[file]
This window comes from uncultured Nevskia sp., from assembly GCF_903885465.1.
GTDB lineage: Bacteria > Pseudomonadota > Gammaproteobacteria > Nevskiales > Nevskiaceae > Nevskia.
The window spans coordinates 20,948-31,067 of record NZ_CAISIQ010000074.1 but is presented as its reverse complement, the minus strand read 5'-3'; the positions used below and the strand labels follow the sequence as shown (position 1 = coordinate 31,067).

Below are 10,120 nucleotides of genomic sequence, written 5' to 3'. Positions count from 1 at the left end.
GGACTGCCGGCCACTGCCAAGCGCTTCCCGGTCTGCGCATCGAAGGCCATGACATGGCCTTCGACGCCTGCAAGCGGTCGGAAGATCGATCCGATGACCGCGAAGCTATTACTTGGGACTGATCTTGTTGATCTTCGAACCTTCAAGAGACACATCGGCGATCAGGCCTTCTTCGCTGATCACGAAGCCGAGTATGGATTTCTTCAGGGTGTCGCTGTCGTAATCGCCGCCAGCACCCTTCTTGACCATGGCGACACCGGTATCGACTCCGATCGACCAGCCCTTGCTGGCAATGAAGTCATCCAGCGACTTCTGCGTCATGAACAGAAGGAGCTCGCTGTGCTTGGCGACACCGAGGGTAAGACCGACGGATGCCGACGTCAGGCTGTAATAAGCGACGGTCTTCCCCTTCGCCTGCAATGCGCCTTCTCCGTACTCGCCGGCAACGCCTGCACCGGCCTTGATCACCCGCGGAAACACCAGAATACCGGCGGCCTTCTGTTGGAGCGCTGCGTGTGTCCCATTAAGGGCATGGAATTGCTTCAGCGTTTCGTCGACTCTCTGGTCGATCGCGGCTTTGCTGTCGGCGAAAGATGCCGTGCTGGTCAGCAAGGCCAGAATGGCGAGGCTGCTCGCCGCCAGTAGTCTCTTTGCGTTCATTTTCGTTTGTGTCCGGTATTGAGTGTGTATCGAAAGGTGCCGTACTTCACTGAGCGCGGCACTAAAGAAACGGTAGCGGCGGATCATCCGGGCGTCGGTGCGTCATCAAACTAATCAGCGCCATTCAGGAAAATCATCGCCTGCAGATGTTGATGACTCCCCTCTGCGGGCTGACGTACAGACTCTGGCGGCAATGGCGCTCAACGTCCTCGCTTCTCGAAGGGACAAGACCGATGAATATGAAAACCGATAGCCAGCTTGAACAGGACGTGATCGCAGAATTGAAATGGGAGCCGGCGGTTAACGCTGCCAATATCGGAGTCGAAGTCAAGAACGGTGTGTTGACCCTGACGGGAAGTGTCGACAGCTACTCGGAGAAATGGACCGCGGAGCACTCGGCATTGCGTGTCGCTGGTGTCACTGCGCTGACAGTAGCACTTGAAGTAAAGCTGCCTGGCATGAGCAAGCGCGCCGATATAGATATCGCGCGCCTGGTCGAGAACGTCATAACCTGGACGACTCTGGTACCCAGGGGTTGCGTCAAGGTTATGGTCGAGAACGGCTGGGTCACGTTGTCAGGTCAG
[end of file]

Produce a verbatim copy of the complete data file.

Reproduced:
This window comes from uncultured Nevskia sp., from assembly GCF_903885465.1.
GTDB lineage: Bacteria > Pseudomonadota > Gammaproteobacteria > Nevskiales > Nevskiaceae > Nevskia.
The window spans coordinates 20,948-31,067 of record NZ_CAISIQ010000074.1 but is presented as its reverse complement, the minus strand read 5'-3'; the positions used below and the strand labels follow the sequence as shown (position 1 = coordinate 31,067).

Below are 10,120 nucleotides of genomic sequence, written 5' to 3'. Positions count from 1 at the left end.
GGACTGCCGGCCACTGCCAAGCGCTTCCCGGTCTGCGCATCGAAGGCCATGACATGGCCTTCGACGCCTGCAAGCGGTCGGAAGATCGATCCGATGACCGCGAAGCTATTACTTGGGACTGATCTTGTTGATCTTCGAACCTTCAAGAGACACATCGGCGATCAGGCCTTCTTCGCTGATCACGAAGCCGAGTATGGATTTCTTCAGGGTGTCGCTGTCGTAATCGCCGCCAGCACCCTTCTTGACCATGGCGACACCGGTATCGACTCCGATCGACCAGCCCTTGCTGGCAATGAAGTCATCCAGCGACTTCTGCGTCATGAACAGAAGGAGCTCGCTGTGCTTGGCGACACCGAGGGTAAGACCGACGGATGCCGACGTCAGGCTGTAATAAGCGACGGTCTTCCCCTTCGCCTGCAATGCGCCTTCTCCGTACTCGCCGGCAACGCCTGCACCGGCCTTGATCACCCGCGGAAACACCAGAATACCGGCGGCCTTCTGTTGGAGCGCTGCGTGTGTCCCATTAAGGGCATGGAATTGCTTCAGCGTTTCGTCGACTCTCTGGTCGATCGCGGCTTTGCTGTCGGCGAAAGATGCCGTGCTGGTCAGCAAGGCCAGAATGGCGAGGCTGCTCGCCGCCAGTAGTCTCTTTGCGTTCATTTTCGTTTGTGTCCGGTATTGAGTGTGTATCGAAAGGTGCCGTACTTCACTGAGCGCGGCACTAAAGAAACGGTAGCGGCGGATCATCCGGGCGTCGGTGCGTCATCAAACTAATCAGCGCCATTCAGGAAAATCATCGCCTGCAGATGTTGATGACTCCCCTCTGCGGGCTGACGTACAGACTCTGGCGGCAATGGCGCTCAACGTCCTCGCTTCTCGAAGGGACAAGACCGATGAATATGAAAACCGATAGCCAGCTTGAACAGGACGTGATCGCAGAATTGAAATGGGAGCCGGCGGTTAACGCTGCCAATATCGGAGTCGAAGTCAAGAACGGTGTGTTGACCCTGACGGGAAGTGTCGACAGCTACTCGGAGAAATGGACCGCGGAGCACTCGGCATTGCGTGTCGCTGGTGTCACTGCGCTGACAGTAGCACTTGAAGTAAAGCTGCCTGGCATGAGCAAGCGCGCCGATATAGATATCGCGCGCCTGGTCGAGAACGTCATAACCTGGACGACTCTGGTACCCAGGGGTTGCGTCAAGGTTATGGTCGAGAACGGCTGGGTCACGTTGTCAGGTCAG